Spider silk is one of the wonder materials of nature. It is strong, light, supple, and biodegradable yet stronger than steel.
The slender silk spun by spiders is 30 times thinner than a human hair yet harder than the synthetic fiber used in making the bullet-proof vest, known as Kevlar.
Making artificial spider silk has been a failure for many reasons including use of harsh chemicals and resulting fibers not finding any wider use.
However, there is good news now. Researchers at the Swedish University of Agricultural Sciences and Karolinska Institutet have reported success in producing kilometer-long spider silk threads for the first time resembling the original spider silk.
The results of the experiment have been published in the journal Nature Chemical Biology.
Overcoming The Challenge
The dream of mass production of spider silk remains a chimera. The challenges include the difficulty in farming carnivorous spiders and raising them in bulk.
Technically, synthetic production means handling the complexity and size of protein molecules in silk called "spidroins" which are hard to work with.
"In general, the larger the protein, the more difficult it can be to produce, and spider silk happens to be a very large protein, often in the range of 3,000 amino acids," noted Daniel Meyer, marketing executive of biotech company Spiber.
According to the Swedish researchers, the challenges of artificial spider silk production were compounded by the difficulties in getting silk proteins that are soluble in water along with the absence of sustained sources like bacteria. In spiders, silk remains stored in their glands as an aqueous solution before they get converted into the fiber.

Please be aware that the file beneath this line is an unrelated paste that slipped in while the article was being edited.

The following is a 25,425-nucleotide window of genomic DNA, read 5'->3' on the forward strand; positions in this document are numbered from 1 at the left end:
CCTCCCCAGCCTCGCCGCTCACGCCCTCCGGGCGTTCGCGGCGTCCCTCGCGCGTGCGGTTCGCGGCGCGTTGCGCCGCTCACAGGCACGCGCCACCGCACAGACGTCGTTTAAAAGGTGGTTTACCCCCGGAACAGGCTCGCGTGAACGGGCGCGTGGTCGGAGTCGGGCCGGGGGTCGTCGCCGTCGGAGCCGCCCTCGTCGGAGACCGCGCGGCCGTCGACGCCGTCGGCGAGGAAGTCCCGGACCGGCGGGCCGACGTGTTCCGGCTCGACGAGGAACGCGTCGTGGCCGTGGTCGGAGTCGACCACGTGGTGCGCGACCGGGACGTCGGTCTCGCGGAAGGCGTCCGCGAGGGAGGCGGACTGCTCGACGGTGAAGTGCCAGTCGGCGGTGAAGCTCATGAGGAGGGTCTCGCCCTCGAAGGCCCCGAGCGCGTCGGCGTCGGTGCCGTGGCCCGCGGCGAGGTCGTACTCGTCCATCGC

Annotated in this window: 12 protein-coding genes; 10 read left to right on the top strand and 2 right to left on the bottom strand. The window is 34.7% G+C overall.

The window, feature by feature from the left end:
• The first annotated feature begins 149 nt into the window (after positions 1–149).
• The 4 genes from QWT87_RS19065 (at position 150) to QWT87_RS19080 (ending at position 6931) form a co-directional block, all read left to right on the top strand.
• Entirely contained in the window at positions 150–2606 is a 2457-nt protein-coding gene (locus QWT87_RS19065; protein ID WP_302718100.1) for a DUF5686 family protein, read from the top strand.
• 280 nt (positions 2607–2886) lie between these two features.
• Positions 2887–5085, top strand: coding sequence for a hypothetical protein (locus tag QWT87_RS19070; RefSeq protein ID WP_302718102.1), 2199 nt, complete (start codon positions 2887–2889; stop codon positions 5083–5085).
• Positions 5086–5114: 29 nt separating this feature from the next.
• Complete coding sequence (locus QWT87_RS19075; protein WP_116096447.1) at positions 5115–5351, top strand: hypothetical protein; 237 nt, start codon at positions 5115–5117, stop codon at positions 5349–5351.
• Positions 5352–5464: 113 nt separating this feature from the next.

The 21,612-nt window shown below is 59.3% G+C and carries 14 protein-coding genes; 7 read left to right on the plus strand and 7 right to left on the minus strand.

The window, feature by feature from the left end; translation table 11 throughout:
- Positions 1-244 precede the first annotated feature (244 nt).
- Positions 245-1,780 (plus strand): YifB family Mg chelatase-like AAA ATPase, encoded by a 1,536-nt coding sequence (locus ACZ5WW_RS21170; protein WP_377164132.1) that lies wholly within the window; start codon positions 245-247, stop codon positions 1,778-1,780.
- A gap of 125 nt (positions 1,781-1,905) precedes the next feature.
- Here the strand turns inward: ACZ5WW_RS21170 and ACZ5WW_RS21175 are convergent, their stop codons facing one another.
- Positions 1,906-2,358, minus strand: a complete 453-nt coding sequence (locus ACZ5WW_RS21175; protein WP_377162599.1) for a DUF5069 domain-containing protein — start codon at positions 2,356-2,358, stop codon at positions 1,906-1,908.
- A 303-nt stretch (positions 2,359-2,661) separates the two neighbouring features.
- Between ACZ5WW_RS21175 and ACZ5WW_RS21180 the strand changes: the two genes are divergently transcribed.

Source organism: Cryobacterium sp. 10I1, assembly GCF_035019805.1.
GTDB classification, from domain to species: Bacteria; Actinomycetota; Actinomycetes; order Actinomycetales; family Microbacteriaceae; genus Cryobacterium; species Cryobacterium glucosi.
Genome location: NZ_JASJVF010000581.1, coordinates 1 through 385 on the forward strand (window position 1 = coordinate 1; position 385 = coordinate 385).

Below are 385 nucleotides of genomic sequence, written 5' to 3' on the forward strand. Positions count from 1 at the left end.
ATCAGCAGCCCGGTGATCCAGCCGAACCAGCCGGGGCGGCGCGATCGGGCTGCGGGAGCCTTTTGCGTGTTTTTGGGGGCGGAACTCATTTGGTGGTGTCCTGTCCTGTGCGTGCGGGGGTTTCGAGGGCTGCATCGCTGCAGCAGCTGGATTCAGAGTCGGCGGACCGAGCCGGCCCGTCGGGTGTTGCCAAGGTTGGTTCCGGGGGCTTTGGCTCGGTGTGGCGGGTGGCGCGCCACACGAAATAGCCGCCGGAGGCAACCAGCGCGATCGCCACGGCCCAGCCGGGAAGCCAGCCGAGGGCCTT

Manipulation Of pH Gradient
The Swedish researchers set their focus on the critical pH gradient existing in the spider's silk gland. The success of researchers came from replicating the natural process into a biomimetic spider silk spinning.
The team had Anna Rising, Jan Johansson, and Marlene Andersson from the Swedish University of Agricultural Sciences and Karolinska Institutet.
"We designed a process that recapitulates many of the complex molecular mechanisms of native silk spinning. In the future this may allow industrial production of artificial spider silk for biomaterial applications or for the manufacture of advanced textiles," said Anna Rising.
The scientists put to use the same pH variation in their artificial spider silk protein sourced from bacteria but made sure the production process was quantifiable.
The proteins they used came from E.coli bacteria.
Mimicking the spider silk gland, the biomimetic spinning apparatus could spin kilometer-long fibers by lowering the pH of the artificial aqueous spider silk protein.
"To our surprise, this artificial protein is as water soluble as the natural spider silk proteins, which means that it is possible to keep the proteins soluble at extreme concentrations," added Rising.
"This allowed us for the first time to spin artificial spider silk without using harsh chemicals," said the study's co-author Jan Johansson.
"The high amounts of proteins produced in bacteria allow us to spin a kilometer of the biomimetic fibers from just one liter of E.coli culture," he added.
The team also highlighted the possible applications of artificial spider silk, such as bio-compatible threads in regenerative medicine; repair of the spinal cord; and growing stem cells to repair damaged hearts.